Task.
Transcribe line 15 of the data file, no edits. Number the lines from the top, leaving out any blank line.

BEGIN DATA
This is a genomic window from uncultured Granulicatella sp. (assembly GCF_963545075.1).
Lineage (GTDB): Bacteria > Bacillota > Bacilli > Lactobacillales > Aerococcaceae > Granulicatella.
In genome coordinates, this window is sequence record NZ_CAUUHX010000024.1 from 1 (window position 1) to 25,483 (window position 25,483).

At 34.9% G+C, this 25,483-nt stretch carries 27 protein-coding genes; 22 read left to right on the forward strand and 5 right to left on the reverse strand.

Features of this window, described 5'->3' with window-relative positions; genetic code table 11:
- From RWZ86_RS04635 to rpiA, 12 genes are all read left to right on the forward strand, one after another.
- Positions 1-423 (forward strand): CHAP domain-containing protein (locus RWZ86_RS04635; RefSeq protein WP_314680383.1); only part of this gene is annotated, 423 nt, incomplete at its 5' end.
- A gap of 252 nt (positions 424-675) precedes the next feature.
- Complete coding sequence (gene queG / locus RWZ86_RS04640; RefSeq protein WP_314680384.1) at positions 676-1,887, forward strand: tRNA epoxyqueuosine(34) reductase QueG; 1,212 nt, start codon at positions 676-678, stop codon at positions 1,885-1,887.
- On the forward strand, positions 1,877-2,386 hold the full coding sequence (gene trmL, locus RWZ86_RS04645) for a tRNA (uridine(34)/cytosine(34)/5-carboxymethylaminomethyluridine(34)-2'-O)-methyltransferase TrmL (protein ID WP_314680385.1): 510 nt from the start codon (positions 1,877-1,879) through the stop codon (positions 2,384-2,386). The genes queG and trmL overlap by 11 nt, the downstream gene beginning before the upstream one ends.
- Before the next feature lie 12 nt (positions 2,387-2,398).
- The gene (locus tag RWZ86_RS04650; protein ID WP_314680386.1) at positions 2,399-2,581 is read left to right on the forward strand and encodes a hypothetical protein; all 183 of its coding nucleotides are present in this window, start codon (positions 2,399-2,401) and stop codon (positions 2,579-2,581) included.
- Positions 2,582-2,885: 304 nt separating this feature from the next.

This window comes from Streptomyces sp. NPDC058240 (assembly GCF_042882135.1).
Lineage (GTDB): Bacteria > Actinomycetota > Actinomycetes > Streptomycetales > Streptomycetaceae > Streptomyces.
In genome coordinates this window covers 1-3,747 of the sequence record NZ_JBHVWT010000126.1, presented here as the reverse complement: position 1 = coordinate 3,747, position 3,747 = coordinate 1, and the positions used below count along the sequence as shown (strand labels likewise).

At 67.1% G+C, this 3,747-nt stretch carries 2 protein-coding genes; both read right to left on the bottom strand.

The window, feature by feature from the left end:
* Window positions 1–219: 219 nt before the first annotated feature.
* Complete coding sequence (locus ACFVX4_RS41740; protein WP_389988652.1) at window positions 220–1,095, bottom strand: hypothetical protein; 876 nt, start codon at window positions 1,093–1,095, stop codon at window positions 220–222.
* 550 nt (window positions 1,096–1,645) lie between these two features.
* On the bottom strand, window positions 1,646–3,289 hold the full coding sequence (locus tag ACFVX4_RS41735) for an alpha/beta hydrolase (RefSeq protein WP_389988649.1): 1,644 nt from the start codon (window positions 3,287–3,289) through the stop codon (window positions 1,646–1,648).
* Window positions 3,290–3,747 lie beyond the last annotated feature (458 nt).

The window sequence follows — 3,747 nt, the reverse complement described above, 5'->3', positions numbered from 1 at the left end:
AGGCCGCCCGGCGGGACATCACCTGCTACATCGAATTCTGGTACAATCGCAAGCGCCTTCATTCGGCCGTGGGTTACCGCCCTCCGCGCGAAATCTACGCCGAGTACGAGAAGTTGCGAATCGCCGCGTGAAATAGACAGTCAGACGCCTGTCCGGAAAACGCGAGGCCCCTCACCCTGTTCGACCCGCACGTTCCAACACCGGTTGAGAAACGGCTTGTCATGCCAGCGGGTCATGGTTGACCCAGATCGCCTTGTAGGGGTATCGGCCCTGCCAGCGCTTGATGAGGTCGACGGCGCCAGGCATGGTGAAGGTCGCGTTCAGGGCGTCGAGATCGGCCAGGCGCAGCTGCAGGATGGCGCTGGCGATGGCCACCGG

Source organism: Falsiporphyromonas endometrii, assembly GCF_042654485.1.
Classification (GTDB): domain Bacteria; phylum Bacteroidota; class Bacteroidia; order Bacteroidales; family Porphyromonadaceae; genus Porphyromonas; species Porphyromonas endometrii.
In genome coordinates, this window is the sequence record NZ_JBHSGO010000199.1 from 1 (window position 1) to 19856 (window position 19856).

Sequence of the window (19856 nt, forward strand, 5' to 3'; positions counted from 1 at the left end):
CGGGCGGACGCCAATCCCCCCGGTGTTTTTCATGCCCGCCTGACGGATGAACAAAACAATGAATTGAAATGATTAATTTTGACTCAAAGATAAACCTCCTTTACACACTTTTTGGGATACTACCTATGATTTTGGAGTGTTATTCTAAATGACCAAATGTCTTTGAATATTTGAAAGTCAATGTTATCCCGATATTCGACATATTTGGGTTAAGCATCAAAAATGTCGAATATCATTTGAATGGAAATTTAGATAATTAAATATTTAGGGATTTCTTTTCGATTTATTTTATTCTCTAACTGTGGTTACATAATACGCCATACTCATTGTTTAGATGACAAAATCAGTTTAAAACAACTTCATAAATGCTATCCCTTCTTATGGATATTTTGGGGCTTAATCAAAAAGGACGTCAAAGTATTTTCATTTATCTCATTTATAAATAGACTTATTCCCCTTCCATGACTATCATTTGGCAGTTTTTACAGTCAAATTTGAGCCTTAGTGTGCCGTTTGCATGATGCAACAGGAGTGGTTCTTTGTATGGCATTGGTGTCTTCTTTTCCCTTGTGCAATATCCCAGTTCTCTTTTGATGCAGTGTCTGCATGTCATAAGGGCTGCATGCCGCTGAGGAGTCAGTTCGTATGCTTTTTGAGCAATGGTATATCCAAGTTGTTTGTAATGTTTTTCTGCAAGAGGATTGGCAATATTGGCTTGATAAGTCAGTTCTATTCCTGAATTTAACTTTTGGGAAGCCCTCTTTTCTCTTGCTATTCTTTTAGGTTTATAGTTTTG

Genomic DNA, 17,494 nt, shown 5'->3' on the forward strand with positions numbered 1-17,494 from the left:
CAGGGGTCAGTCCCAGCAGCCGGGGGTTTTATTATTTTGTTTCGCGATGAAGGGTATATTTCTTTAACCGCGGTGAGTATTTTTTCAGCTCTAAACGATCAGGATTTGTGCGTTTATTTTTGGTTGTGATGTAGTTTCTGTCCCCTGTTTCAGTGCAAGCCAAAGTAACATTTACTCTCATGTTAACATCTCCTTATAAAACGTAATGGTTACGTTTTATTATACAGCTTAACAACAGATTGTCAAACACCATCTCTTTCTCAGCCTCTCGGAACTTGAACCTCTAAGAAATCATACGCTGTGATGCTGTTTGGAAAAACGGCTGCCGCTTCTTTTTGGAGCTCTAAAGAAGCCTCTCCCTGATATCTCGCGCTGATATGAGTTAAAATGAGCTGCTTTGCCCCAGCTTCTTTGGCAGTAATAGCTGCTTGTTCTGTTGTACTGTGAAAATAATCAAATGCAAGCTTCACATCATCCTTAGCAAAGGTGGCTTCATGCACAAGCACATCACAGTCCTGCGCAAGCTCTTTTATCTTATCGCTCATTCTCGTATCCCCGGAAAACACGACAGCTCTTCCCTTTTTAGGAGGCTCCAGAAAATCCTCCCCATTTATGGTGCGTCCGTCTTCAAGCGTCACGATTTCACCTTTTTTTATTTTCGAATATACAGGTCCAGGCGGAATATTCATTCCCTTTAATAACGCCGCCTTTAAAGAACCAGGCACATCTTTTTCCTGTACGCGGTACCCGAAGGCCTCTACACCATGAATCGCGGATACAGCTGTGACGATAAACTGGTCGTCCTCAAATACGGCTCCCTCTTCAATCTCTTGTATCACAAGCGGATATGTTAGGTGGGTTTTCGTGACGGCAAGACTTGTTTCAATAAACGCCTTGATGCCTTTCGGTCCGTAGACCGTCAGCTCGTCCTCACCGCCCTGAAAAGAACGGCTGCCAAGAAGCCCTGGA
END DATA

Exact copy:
Lineage (GTDB): Bacteria > Actinomycetota > Actinomycetes > Streptomycetales > Streptomycetaceae > Streptomyces.